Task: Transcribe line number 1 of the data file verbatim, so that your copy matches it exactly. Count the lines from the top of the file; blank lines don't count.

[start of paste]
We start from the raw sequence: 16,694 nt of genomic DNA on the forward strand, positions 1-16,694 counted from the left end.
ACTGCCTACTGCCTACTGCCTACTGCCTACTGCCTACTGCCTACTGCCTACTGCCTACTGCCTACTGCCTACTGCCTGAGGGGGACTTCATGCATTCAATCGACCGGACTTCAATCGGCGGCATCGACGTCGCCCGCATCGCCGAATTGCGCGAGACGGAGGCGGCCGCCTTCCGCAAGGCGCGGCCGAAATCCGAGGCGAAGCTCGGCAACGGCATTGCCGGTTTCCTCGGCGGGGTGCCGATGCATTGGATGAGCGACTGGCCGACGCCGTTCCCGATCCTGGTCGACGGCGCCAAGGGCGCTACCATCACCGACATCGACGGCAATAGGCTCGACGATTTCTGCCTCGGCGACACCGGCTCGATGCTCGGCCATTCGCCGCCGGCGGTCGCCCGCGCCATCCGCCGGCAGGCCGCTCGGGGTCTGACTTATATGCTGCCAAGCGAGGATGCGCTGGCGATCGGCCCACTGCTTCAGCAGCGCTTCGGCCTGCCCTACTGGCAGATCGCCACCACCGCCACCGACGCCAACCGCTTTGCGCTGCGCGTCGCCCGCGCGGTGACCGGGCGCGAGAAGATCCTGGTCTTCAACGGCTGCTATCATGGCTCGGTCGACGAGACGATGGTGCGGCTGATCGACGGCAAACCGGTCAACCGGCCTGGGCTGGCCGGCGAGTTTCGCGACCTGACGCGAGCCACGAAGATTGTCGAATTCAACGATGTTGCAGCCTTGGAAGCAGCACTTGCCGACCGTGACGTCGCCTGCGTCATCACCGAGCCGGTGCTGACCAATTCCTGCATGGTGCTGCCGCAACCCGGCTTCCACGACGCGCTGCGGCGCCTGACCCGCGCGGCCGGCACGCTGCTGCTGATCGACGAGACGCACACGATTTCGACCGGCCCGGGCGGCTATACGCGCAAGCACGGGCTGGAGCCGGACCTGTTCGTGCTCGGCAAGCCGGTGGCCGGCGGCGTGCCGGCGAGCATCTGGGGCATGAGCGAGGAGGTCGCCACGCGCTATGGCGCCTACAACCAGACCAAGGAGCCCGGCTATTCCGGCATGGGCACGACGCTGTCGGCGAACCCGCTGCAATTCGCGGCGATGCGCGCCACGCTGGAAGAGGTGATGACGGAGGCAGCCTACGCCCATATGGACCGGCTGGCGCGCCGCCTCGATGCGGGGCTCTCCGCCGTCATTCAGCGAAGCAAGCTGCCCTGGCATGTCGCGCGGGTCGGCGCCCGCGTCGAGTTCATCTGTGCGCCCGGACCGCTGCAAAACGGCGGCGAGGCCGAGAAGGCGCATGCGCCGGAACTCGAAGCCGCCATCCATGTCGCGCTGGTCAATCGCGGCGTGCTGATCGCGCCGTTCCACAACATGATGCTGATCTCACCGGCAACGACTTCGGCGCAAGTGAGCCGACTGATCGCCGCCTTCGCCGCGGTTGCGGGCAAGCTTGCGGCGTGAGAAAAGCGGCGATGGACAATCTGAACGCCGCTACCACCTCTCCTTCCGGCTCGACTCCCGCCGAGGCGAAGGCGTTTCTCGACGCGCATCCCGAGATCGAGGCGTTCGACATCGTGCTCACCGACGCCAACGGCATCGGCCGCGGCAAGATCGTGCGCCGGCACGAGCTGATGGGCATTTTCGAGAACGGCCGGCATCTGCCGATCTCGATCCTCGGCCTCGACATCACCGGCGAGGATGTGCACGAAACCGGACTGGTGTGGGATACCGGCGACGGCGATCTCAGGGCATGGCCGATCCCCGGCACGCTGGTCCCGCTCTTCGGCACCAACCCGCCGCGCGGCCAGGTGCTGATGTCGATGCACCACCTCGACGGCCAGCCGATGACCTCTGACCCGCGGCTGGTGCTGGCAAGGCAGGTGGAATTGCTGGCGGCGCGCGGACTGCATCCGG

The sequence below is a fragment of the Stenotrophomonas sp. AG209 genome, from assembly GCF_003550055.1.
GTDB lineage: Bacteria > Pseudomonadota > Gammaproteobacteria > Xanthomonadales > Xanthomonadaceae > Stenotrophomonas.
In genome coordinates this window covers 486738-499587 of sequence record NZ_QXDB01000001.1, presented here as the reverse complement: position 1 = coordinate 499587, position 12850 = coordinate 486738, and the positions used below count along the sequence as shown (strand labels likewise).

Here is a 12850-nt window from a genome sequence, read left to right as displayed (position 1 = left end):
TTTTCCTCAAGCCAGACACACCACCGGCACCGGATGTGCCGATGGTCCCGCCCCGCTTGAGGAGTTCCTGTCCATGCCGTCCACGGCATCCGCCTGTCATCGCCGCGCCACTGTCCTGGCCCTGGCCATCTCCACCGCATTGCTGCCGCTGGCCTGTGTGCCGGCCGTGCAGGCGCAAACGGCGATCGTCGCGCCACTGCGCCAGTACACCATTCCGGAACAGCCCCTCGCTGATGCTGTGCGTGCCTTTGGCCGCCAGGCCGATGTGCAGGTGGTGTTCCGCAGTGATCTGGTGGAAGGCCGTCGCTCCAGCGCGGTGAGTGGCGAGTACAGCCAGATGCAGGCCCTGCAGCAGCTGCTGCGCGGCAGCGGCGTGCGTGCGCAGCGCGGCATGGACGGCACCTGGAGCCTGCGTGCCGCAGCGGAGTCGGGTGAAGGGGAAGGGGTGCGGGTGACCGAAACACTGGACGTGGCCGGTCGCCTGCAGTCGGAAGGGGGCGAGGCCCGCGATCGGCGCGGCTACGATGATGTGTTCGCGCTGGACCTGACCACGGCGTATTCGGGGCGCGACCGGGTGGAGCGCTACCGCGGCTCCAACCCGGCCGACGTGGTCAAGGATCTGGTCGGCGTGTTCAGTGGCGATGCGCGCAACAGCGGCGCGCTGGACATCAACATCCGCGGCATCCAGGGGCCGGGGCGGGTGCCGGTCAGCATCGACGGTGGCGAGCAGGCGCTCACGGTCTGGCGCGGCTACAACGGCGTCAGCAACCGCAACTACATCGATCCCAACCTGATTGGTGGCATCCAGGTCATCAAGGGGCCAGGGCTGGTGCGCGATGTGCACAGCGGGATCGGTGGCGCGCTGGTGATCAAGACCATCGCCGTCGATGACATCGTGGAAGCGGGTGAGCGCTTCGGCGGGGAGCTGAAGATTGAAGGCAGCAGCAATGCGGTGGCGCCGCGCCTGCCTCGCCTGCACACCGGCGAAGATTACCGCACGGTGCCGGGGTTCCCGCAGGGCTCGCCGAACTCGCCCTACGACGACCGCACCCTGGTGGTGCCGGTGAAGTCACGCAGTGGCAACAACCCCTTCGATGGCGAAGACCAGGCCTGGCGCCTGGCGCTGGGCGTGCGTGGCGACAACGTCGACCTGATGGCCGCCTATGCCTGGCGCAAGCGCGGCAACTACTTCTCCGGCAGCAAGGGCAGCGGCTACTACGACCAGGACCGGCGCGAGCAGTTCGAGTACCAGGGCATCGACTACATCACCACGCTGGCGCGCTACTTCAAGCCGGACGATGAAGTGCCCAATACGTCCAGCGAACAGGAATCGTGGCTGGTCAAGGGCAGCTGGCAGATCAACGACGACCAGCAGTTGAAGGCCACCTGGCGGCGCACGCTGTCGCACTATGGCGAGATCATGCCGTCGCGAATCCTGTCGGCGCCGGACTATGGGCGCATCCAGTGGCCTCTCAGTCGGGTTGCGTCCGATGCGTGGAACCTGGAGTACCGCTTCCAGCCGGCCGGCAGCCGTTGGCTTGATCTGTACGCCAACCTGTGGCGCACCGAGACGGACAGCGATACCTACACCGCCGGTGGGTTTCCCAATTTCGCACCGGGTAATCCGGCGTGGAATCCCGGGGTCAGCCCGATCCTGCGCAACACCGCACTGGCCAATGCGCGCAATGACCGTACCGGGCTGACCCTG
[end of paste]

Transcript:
We start from the raw sequence: 16,694 nt of genomic DNA on the forward strand, positions 1-16,694 counted from the left end.